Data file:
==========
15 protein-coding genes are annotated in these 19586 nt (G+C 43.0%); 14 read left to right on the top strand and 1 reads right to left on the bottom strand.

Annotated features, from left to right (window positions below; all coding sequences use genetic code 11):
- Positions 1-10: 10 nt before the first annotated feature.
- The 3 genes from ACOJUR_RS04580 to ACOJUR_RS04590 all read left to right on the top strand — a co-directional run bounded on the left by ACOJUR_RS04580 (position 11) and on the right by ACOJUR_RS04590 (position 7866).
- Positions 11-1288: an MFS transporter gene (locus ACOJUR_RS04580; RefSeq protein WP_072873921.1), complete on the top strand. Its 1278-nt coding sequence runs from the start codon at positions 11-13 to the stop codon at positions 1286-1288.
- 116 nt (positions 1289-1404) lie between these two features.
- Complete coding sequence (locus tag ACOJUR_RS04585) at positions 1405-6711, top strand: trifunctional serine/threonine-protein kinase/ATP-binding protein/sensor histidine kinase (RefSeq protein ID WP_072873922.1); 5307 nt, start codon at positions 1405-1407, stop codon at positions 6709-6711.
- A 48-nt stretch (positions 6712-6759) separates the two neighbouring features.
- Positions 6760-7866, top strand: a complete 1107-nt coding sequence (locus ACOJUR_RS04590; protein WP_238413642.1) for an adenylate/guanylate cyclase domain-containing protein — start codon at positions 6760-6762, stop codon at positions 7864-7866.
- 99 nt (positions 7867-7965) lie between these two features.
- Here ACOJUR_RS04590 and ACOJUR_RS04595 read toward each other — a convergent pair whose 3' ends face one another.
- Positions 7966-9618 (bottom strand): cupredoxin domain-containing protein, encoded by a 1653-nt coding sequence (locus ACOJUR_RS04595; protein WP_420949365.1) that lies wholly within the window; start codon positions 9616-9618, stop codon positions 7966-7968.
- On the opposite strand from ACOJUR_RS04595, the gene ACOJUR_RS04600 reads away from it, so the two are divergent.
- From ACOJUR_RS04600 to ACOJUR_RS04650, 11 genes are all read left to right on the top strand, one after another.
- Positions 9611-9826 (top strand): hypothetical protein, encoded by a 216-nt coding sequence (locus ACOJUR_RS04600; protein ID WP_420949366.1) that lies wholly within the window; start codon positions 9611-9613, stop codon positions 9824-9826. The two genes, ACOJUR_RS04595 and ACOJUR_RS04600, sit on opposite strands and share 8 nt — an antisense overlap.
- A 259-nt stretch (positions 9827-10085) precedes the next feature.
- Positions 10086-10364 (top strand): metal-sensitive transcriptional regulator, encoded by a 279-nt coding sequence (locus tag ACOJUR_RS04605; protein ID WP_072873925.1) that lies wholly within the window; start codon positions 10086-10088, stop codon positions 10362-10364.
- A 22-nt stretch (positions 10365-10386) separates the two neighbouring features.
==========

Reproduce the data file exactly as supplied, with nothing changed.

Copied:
15 protein-coding genes are annotated in these 19586 nt (G+C 43.0%); 14 read left to right on the top strand and 1 reads right to left on the bottom strand.

Annotated features, from left to right (window positions below; all coding sequences use genetic code 11):
- Positions 1-10: 10 nt before the first annotated feature.
- The 3 genes from ACOJUR_RS04580 to ACOJUR_RS04590 all read left to right on the top strand — a co-directional run bounded on the left by ACOJUR_RS04580 (position 11) and on the right by ACOJUR_RS04590 (position 7866).
- Positions 11-1288: an MFS transporter gene (locus ACOJUR_RS04580; RefSeq protein WP_072873921.1), complete on the top strand. Its 1278-nt coding sequence runs from the start codon at positions 11-13 to the stop codon at positions 1286-1288.
- 116 nt (positions 1289-1404) lie between these two features.
- Complete coding sequence (locus tag ACOJUR_RS04585) at positions 1405-6711, top strand: trifunctional serine/threonine-protein kinase/ATP-binding protein/sensor histidine kinase (RefSeq protein ID WP_072873922.1); 5307 nt, start codon at positions 1405-1407, stop codon at positions 6709-6711.
- A 48-nt stretch (positions 6712-6759) separates the two neighbouring features.
- Positions 6760-7866, top strand: a complete 1107-nt coding sequence (locus ACOJUR_RS04590; protein WP_238413642.1) for an adenylate/guanylate cyclase domain-containing protein — start codon at positions 6760-6762, stop codon at positions 7864-7866.
- 99 nt (positions 7867-7965) lie between these two features.
- Here ACOJUR_RS04590 and ACOJUR_RS04595 read toward each other — a convergent pair whose 3' ends face one another.
- Positions 7966-9618 (bottom strand): cupredoxin domain-containing protein, encoded by a 1653-nt coding sequence (locus ACOJUR_RS04595; protein WP_420949365.1) that lies wholly within the window; start codon positions 9616-9618, stop codon positions 7966-7968.
- On the opposite strand from ACOJUR_RS04595, the gene ACOJUR_RS04600 reads away from it, so the two are divergent.
- From ACOJUR_RS04600 to ACOJUR_RS04650, 11 genes are all read left to right on the top strand, one after another.
- Positions 9611-9826 (top strand): hypothetical protein, encoded by a 216-nt coding sequence (locus ACOJUR_RS04600; protein ID WP_420949366.1) that lies wholly within the window; start codon positions 9611-9613, stop codon positions 9824-9826. The two genes, ACOJUR_RS04595 and ACOJUR_RS04600, sit on opposite strands and share 8 nt — an antisense overlap.
- A 259-nt stretch (positions 9827-10085) precedes the next feature.
- Positions 10086-10364 (top strand): metal-sensitive transcriptional regulator, encoded by a 279-nt coding sequence (locus tag ACOJUR_RS04605; protein ID WP_072873925.1) that lies wholly within the window; start codon positions 10086-10088, stop codon positions 10362-10364.
- A 22-nt stretch (positions 10365-10386) separates the two neighbouring features.